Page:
Friday 27 April 2018

Michael McCarthy: Minnows rise up as rugby's gap closes

Investment in second-tier nations bearing fruit at World Cup

Johan Deysel (left) of Namibia celebrates his try against New Zealand in their World Cup pool clash
Johan Deysel (left) of Namibia celebrates his try against New Zealand in their World Cup pool clash

Michael McCarthy

It's hard to get my head around everything that's happened in the Rugby World Cup so far. For Ireland, the tournament only got going last Sunday, and we only really get going in Cardiff this weekend.

For seemingly everyone else though, it's been all drama so far.

Rugby, being a sport of huge gaps between the haves and have nots, generally produces pretty mundane group stages.

We tend to get one group where qualification is in the balance, and maybe another two where first place isn't decided in advance.

It's often a interminable four-week process to trim the fat who can't compete with game's elite anyway.

This year, though, it's been electric from the start.

The existence of a genuine Group of Death certainly hasn't done any harm. It's a shambolic system that put England, Wales and Australia in the same group but it's helped in the much needed front-loading of big games in the tournament.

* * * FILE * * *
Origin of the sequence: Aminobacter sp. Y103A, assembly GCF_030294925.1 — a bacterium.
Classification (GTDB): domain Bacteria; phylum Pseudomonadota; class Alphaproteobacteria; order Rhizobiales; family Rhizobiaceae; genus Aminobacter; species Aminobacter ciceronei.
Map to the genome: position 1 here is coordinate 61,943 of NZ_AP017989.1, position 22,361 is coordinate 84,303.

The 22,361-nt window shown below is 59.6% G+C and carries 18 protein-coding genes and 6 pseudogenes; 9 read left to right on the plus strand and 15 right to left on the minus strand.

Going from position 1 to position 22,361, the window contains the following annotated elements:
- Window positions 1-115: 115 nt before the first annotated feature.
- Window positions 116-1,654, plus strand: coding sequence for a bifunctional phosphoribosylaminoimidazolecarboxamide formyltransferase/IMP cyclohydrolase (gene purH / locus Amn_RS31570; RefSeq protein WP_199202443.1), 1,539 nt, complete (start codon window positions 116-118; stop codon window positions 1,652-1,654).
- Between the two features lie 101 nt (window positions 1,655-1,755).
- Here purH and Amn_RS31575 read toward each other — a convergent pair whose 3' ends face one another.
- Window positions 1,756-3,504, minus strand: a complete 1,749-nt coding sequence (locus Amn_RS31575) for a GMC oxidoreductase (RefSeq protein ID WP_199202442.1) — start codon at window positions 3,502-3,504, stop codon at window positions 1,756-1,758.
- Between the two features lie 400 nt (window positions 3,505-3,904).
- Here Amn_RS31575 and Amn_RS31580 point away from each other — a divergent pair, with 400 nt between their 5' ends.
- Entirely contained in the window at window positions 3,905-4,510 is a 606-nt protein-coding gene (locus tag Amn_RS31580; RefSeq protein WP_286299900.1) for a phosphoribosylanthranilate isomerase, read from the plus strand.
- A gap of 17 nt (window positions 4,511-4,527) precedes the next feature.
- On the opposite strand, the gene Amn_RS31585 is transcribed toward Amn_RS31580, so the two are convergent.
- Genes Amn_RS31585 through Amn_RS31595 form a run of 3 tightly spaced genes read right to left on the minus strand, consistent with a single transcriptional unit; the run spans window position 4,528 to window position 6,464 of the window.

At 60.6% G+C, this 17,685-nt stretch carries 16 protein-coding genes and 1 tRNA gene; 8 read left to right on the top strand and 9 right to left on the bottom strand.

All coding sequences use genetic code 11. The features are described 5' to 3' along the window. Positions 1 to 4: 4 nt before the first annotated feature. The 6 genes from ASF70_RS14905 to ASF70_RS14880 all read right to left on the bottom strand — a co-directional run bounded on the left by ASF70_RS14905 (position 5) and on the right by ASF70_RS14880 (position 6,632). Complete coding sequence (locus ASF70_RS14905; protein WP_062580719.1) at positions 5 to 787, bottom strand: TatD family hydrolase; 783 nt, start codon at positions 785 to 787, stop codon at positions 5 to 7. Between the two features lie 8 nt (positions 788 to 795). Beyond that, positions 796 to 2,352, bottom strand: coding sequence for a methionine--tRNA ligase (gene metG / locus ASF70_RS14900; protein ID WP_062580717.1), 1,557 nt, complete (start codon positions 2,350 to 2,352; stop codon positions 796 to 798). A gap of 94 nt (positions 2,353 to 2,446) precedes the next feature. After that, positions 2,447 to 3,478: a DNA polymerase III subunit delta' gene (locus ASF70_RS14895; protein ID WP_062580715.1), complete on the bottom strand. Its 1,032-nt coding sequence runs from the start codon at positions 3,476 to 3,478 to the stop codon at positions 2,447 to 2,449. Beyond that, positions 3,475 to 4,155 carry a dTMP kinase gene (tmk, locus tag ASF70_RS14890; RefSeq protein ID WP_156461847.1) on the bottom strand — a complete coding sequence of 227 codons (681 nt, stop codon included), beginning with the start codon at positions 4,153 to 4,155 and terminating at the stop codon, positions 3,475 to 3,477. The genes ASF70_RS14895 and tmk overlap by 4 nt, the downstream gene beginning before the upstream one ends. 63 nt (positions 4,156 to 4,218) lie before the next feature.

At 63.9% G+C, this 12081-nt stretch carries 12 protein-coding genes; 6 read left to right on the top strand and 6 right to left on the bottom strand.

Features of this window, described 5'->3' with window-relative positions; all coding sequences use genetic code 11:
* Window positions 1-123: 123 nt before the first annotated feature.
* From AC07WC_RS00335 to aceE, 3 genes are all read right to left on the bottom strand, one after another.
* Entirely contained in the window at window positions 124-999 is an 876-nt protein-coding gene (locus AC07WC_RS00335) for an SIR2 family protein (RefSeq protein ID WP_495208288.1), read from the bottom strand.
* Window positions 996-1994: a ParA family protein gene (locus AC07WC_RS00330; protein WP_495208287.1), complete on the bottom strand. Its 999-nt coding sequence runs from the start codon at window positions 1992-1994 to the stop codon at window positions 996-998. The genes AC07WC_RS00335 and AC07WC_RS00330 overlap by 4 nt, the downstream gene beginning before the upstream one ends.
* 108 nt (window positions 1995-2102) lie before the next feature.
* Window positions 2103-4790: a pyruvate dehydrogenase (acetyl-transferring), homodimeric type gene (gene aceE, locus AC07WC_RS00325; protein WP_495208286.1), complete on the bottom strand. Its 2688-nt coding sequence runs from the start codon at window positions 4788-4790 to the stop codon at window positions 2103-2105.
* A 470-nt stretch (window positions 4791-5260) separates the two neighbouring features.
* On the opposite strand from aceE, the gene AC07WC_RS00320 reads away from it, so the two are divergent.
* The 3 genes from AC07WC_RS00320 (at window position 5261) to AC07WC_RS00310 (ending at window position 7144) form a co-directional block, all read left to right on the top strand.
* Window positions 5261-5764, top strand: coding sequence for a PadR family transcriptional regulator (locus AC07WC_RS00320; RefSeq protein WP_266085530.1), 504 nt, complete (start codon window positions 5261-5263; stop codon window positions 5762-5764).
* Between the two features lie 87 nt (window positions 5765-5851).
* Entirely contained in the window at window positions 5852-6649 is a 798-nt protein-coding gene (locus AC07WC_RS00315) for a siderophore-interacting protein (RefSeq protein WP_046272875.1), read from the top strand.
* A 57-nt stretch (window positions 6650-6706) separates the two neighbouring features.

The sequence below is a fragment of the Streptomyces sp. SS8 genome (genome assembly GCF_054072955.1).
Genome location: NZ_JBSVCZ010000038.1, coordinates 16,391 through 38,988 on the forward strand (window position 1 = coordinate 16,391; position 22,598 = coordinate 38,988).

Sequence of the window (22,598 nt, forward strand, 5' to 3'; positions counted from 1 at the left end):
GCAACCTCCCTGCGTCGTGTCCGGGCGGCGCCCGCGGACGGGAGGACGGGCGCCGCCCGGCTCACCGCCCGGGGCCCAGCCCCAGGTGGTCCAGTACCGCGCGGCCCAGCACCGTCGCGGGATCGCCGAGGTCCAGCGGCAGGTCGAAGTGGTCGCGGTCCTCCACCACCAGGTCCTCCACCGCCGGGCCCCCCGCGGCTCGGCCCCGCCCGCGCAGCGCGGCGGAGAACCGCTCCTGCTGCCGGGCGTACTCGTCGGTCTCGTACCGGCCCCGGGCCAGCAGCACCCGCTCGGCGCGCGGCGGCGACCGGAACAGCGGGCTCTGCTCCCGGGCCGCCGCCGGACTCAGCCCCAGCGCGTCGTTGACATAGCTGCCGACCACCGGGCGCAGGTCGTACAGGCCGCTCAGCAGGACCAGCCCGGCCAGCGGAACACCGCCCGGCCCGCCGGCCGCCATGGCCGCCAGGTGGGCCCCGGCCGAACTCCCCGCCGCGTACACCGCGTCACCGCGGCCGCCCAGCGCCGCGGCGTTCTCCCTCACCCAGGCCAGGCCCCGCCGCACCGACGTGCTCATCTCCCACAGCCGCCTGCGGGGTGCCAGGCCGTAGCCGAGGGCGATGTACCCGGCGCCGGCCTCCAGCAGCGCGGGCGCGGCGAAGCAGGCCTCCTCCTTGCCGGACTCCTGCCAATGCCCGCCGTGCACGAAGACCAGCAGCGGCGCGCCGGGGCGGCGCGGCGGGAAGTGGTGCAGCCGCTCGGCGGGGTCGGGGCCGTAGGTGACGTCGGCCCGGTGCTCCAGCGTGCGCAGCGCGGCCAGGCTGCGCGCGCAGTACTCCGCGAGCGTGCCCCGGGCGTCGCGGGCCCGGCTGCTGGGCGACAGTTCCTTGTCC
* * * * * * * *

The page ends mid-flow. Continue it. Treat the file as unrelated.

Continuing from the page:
And Japan's win over South Africa will go down as one of the greatest World Cup moments of all time. It's brilliance was that it was deserved. It wasn't a fluke.

It was the biggest example of something more systematic. There has been a real closing of the gap between the game's top tier and the minnows.


Georgia, USA, Romania, Canada, Fiji have also had great moments in the first three weeks.

At the time of writing, there have been six 40-plus point beatings in the tournament. In the 20-team format, the average per tournament is almost 13.

And even some of those beatings don't tell the whole story. Namibia were 75-point underdogs against New Zealand. The All Blacks never came anywhere close to that figure.

There's still a long way to go to make rugby an egalitarian utopia across the world, but World Rugby certainly deserve some credit for this recent trend.

Giving the World Cup to Japan forced the 2019 hosts to put the structures in place to make this turnaround possible. In 2011, they were beaten 83-7 by the All Blacks.

Likewise, investment in the Pacific and European 'Nations Cups' as well as direct help to 'Tier Two' nations has been nearly €70m in the last three years.

Centres of excellence, high performance units, and better coaching have all been the by-products.

It might not be quite an equal footing, but it's encouraging to see the gap closing, and a game often accused of being an elitist closed shop doing what it can to bring new nations into the fold.

Irish Independent

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